faith AND suspicion; belief AND scepticism (156)

This episode is the fourth of a four-part series where Gregg reads excerpts from—and comments on—an excellent  conversation that took place in the Untangling Christianity Facebook group.  All comments and names are used with permission of the authors.

In this podcast Gregg engages with Amy’s comments about “preaching the Word of God” and “sensing the the Holy Spirit’s movement.”  He notes that the “typical” evangelical response is one that focuses almost entirely on trust and belief.  Yet Gregg explains that belief and trust are not “biblical principles” in that neither one of them “stands alone” but, instead, each in fact represents one “pole” of a complimentary opposition (or a mutually-informing tension).

So in order best to engage with Amy’s comments he takes the approach of decreasing trust and belief and increasing suspicion and scepticism.  For example, Gregg is skeptical—that is, he doubts or finds it rather questionable or simply does not believe—that most Christians without exegetical training (and likely without a commentary in hand, in the pew) would know if a verse is being taken “in context” or not.  Similarly, Gregg is suspicious—that is, wary of false orientations and hidden motivations—about how Christians view humility.  Specifically, evangelical culture tends to value certain virtues (such as humility) more than other virtues (such as confidence).  Yet in my experience it is just as easy to hide unvirtuous motivations behind a veneer of humility as it is to misrepresent a confident person as “proud.”  Further, humility also is not a “Biblical principle” but, instead, confidence and humility are two poles within a “productive opposition” (or a necessary tension).  So both are equally valuable.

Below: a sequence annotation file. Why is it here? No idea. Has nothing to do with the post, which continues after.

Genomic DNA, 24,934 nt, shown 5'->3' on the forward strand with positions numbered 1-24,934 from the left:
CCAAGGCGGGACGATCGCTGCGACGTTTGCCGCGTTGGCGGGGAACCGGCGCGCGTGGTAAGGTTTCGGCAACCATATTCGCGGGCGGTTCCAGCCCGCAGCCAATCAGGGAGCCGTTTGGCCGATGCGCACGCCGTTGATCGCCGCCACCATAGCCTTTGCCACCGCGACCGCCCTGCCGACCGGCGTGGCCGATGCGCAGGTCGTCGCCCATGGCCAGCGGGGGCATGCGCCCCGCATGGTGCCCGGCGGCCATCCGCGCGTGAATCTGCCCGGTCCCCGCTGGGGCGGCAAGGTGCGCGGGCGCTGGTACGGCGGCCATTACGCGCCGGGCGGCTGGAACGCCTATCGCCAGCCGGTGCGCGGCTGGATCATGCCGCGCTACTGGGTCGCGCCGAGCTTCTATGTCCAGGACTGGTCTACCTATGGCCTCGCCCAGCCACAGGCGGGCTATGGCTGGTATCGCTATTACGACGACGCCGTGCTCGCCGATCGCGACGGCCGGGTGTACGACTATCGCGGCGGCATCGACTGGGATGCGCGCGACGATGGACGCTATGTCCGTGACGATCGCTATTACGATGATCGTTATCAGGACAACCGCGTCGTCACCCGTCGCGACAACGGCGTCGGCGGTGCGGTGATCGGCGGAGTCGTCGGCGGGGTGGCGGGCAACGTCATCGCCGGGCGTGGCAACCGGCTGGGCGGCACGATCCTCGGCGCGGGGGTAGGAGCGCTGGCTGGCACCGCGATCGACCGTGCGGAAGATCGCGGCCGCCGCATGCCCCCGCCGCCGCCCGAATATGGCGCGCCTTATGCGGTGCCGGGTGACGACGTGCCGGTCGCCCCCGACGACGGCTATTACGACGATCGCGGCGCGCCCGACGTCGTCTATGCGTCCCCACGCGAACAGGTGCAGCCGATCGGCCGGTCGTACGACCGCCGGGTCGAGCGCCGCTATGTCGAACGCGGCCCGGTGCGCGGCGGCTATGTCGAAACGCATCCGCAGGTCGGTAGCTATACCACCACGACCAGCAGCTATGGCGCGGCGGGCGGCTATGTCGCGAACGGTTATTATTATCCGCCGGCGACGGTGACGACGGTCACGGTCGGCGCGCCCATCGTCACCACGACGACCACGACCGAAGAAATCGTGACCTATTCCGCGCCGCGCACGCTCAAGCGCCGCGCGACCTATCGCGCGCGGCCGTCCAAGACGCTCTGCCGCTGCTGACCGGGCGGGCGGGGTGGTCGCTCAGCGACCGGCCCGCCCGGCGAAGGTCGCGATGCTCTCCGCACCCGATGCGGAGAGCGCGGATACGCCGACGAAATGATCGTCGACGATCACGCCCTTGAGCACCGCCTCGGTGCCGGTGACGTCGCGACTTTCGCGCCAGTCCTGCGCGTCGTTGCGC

The point is that false humility is no worse than pride, but because it is harder to detect most Christians tend to favour and promote humility, rather than confidence, in any given situation.  Why?  Because it’s safer.  Which really means: because it takes less effort, both to claim humility and to prioritize it.  Yet when it comes to teaching the Bible, I don’t want someone who is humble for humility’s sake—I want someone who is duly confident!  That is, someone who has the necessary skills, knowledge and dispositions to do the job well and to be clear, level-headed and persuasive about what s/he believes (and why).

The result, then, of applying scepticism and suspicion to the typical, evangelical perspective is that what is typically taken as trustworthy can also (and legitimately) be seen to be problematic.  And what seemed like a good formulation to believe can also (and legitimately) be seen as a formulation that is questionable.

Gregg does not know what “preaching the Word of God” means, if it means anything more than “someone preaching a sermon and referencing the Bible.”  So instead of talking about “preaching God’s word,” Gregg advocates just talking about “good preaching.”  And this often prompts questions, such as “What do you mean by good?”  Such a presentation results in explanation of the matter at hand rather than demonstrating membership (and worse, doing so as if the topic were clear and uncomplicated, which he argues it certainly is not).

Similarly, Gregg has no sense of what constitutes “the movement of the Holy Spirit,” if it is anything more than “some way in which a person or people whose reliance upon God empowers them relative to their finitude, fallibility, and / or fallenness.”  In cases such as this, he believes that Christians would be well served by examining more closely the nuances and complexity of such matters as perceiving the Holy Spirit.

Finally, Gregg highlights how offering non-Christians theological (and thus theoretical) conclusion in the form of an explanation for what logically should be an existential (and therefore, a practical) response in the form of an example. is both terribly common and yet broadly misses the point.

And what is the point?

The point is that, both for non-Christians and for Christians, the only valid expression of the Christian faith is one that relates to, impacts upon, and is impacted by real life.

Instead, then, of offering a conclusion to non-Christians (which could be summed up as “the Bible is true and God is real” and implies, then, that the important part is understanding the right things—or getting the right “truth”), Christians need to offer truthful evidence that their claims are relevant and impactful for human existence.  Doing so requires Christians first to show how, and how much, the truths in the world around them inform their beliefs and how read the Bible (such that, by being broadly informed—by sound psychology, sociology, and philosophy—Christians actually do demonstrate living as their best selves and offer compelling, embodied examples of “full functioning”).

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